Introduction to the vagalumeR package

A package to extract music lyrics!

Bruna Wundervald (Maynooth University)


Hey people! Today we are going to talk a little bit about my package vagalumeR and what we can do with it.

The vagalumeR package provides us with access to the Vagalume website API. Vagalume is a music portal, and its API gives us information about discographies, music names, related artists, and the most important one, music lyrics. Cool!

The first version of the package goes back to 2017 when I was taking a Text Mining course. For the course assignments, we were asked to deliver some interesting analysis using text and the techniques we learned. As by that time I did not found anything related to music lyrics datasets, I made the package to solve this problem :)

How to get the API key

We are going to start by explaining how to get the API key . You will need to be aware that Vagalume is a Brazilian website, so everything there will be in Portuguese. The following explains how to go through that barrier and successfully get the key.

  1. Access and log in (it can be done with some social media account in the “Entre com” buttons):

  1. Go to and create an application:
  1. Now you must have an API key available for use. In, copy your key from the “Credencial” section:

And there you have it. Now it is just a matter of having your key stored in an object, ready to be used when needed:

key <- "your-api-key"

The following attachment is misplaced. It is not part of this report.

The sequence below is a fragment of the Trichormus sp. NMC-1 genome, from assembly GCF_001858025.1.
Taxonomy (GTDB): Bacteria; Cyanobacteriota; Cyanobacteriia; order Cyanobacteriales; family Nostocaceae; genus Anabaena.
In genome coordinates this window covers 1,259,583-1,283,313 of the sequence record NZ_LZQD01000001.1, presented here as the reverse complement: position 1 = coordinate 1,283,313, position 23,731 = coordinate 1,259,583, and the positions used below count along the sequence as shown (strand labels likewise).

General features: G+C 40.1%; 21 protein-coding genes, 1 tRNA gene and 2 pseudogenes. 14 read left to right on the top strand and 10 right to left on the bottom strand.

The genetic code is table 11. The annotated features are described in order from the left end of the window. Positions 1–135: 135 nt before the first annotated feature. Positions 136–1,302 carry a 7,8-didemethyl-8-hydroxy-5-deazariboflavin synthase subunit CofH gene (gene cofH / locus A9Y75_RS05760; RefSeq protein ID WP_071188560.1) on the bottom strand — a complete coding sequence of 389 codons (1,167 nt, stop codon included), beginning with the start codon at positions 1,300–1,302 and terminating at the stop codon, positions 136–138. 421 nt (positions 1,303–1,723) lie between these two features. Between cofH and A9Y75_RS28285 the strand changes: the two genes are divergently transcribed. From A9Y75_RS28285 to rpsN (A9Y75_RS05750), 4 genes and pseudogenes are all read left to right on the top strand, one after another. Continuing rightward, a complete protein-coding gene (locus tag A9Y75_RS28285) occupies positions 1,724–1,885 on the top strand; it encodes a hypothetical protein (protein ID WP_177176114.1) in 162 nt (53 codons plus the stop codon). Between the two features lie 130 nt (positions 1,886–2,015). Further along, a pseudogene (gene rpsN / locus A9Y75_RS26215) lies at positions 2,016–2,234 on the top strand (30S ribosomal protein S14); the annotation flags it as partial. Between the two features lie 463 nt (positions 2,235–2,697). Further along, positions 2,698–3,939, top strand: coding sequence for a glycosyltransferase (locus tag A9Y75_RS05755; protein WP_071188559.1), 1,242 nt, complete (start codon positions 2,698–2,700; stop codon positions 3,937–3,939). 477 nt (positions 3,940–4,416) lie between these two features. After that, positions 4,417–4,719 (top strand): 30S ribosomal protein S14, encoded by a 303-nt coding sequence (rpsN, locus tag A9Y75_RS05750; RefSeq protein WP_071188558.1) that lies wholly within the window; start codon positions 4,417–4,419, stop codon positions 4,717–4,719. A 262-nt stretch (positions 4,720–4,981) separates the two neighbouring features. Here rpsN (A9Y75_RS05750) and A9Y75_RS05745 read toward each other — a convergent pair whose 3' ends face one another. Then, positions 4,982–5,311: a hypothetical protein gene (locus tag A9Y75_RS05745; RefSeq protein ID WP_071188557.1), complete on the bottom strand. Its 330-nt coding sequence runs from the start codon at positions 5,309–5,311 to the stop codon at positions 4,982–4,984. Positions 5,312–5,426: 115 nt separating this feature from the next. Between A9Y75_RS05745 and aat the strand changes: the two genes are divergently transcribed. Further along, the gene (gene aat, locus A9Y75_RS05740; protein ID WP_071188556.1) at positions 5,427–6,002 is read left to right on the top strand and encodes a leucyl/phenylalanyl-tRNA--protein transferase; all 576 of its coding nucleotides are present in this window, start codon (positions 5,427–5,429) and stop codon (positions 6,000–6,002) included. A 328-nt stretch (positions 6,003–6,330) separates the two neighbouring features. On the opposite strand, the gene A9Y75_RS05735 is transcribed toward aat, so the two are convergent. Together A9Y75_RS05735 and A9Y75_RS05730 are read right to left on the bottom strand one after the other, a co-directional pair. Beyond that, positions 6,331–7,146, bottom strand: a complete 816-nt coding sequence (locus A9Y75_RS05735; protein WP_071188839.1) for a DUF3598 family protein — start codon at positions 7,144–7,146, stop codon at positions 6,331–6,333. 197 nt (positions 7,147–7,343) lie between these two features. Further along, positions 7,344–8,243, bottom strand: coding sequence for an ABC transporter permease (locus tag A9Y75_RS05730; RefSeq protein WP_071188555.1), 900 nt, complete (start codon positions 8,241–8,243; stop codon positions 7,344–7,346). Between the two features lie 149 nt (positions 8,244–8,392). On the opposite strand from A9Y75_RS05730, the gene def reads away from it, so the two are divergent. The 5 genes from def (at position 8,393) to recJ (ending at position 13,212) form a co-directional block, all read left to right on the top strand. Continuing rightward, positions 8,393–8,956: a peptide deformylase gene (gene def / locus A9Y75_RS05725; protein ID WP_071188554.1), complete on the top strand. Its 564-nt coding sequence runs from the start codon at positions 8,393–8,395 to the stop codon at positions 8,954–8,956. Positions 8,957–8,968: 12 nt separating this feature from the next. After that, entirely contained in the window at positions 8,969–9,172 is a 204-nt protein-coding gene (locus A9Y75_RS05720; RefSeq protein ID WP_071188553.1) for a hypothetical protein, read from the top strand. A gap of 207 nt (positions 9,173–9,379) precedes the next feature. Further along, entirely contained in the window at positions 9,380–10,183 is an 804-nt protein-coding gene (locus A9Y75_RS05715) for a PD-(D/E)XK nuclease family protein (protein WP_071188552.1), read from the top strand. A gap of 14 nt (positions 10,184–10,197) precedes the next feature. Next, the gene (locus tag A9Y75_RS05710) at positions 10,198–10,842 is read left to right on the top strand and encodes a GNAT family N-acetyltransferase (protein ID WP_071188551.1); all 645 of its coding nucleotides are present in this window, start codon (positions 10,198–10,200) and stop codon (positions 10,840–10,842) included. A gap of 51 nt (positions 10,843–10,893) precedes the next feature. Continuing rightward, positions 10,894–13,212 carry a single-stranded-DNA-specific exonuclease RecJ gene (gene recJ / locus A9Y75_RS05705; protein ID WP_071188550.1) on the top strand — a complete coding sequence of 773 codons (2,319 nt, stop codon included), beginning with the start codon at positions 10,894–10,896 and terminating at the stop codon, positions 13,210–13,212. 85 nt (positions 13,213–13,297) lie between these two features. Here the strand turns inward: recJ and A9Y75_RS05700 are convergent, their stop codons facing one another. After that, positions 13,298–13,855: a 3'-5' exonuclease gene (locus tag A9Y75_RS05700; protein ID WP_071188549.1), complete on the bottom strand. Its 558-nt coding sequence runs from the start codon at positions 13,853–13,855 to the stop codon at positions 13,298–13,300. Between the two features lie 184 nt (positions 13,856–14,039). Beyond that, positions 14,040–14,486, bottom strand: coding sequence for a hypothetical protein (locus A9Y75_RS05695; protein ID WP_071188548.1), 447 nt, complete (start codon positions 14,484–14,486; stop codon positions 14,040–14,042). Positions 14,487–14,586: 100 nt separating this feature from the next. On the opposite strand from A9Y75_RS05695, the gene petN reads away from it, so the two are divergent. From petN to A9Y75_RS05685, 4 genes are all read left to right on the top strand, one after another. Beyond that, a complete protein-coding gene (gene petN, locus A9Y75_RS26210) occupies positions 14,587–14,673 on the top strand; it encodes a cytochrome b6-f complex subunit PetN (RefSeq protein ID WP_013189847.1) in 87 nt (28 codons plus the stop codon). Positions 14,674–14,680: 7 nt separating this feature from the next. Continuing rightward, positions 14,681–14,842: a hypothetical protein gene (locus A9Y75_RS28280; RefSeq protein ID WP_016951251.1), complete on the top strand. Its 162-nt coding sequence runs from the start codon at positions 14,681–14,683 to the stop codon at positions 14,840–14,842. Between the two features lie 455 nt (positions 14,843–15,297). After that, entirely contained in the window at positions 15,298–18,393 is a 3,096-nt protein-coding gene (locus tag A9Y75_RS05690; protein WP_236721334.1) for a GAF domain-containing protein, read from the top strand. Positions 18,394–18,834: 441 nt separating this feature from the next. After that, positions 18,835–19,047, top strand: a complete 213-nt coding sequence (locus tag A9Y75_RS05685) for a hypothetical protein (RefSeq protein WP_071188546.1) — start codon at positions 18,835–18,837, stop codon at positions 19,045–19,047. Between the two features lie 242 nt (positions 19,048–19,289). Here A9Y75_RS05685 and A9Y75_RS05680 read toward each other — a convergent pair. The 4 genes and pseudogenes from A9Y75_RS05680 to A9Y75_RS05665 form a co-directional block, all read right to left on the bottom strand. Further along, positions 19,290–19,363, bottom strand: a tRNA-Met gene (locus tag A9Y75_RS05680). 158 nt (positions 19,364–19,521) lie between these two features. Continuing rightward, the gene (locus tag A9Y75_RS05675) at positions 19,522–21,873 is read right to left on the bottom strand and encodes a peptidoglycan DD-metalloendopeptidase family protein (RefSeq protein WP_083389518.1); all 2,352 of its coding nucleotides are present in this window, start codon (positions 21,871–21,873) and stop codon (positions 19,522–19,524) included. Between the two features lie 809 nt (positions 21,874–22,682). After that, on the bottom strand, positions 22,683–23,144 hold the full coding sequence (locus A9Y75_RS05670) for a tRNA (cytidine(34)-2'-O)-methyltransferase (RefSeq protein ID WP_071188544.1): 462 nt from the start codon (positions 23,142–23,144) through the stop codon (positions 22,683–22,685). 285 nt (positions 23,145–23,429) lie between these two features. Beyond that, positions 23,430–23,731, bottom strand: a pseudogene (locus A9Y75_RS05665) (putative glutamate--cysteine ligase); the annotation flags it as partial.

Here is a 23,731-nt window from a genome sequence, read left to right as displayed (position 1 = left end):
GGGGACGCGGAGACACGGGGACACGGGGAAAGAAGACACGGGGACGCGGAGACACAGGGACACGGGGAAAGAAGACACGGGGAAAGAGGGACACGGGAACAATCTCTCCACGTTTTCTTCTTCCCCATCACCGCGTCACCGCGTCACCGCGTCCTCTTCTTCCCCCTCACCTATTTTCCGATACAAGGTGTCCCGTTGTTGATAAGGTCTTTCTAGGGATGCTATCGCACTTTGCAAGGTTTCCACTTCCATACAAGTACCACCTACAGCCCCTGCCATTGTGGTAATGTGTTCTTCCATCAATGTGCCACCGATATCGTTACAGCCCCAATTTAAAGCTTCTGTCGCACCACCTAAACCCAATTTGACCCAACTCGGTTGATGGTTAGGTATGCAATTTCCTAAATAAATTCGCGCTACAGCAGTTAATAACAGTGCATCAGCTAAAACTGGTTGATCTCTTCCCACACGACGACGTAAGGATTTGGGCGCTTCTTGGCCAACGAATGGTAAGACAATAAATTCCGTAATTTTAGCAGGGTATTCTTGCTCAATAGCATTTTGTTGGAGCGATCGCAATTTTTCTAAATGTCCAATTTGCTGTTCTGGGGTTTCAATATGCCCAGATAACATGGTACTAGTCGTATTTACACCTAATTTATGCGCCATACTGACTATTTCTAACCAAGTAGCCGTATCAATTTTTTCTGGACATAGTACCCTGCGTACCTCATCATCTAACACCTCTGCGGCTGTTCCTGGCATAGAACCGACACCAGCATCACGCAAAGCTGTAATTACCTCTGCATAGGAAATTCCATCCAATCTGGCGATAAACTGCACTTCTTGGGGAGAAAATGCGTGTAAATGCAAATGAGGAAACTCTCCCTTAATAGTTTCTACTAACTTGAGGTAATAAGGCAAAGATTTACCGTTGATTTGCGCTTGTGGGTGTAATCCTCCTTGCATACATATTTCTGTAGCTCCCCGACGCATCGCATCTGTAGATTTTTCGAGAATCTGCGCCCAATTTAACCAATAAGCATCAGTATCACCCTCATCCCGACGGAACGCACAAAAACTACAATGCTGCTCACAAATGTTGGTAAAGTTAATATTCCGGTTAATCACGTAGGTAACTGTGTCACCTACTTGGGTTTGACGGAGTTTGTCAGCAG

The vagalumeR package has 6 main functions:

For today’s post, we will be working with the band called Belle and Sebastian. I personally like the band style and their lyrics, which can be taken as very poetic sometimes. The installation of the package is done with:

# install it either from 
# or github
# checking the help of the package
help(package = "vagalumeR")

The lyrics obtention process needs two things: an artist, for who we will first get the name of the songs, and the song ids. The code is as follows:

library(tidyverse) # always
library(vagalumeR) # loading the package!

# defining the artist 
artist <- "belle-sebastian"

# song names retrieval
song <- songNames(artist)

# mapping the lyrics function over the ids found
lyrics_data <- song %>% 
  pull( %>% 
             artist = artist,
             type = "id", 
             key = key) %>%
  purrr::map_df(data.frame) %>% 
  slice(-15) # There is a repeated lyric there!


Observations: 38
Variables: 7
$ id       <fct> 3ade68b5gae98eda3, 3ade68b5gae98eda3, 3ade68b5ga...
$ name     <fct> Belle & Sebastian, Belle & Sebastian, Belle & Se...
$  <chr> "3ade68b7gd0f06ea3", "3ade68b7g61944ea3", "3ade6...
$ song     <chr> "(I Believe In) Travellin' Light", "(My Girl's G...
$ language <int> 2, 2, 2, 2, 1, 2, 2, 2, 2, 2, 2, 2, 2, 2, 2, 2, ...
$ text     <chr> "Shimmering travellin' light, echoing love at fi...
$ tr.text  <chr> "[ (I Believe In) Travellin 'luz] Brilhando a lu...

Now we have our artists id and name, the songs name and id, their language (2 for English and 1 for Portuguese!), the original lyrics and the translation, when available. We can analyze term frequency in the songs, for example:


unnested <- lyrics_data %>% 
  unnest_tokens(word, text) %>% 
  dplyr::anti_join(stop_words, by = c("word" = "word"))

unnested %>% 
  count(word) %>% 
  filter(n < quantile(n, 0.999)) %>% 
  top_n(n = 30) %>% 
  ggplot(aes(reorder(word, n), n)) +
  geom_linerange(aes(ymin = min(n), ymax = n, x = reorder(word, n)),
                     position = position_dodge(width = 0.2), size = 1, 
                 colour = 'wheat1') + 
  geom_point(colour = 'salmon1', size = 3, alpha = 0.7) +
  coord_flip() +
  labs(x = 'Top 30 most common words', y = 'Counts') +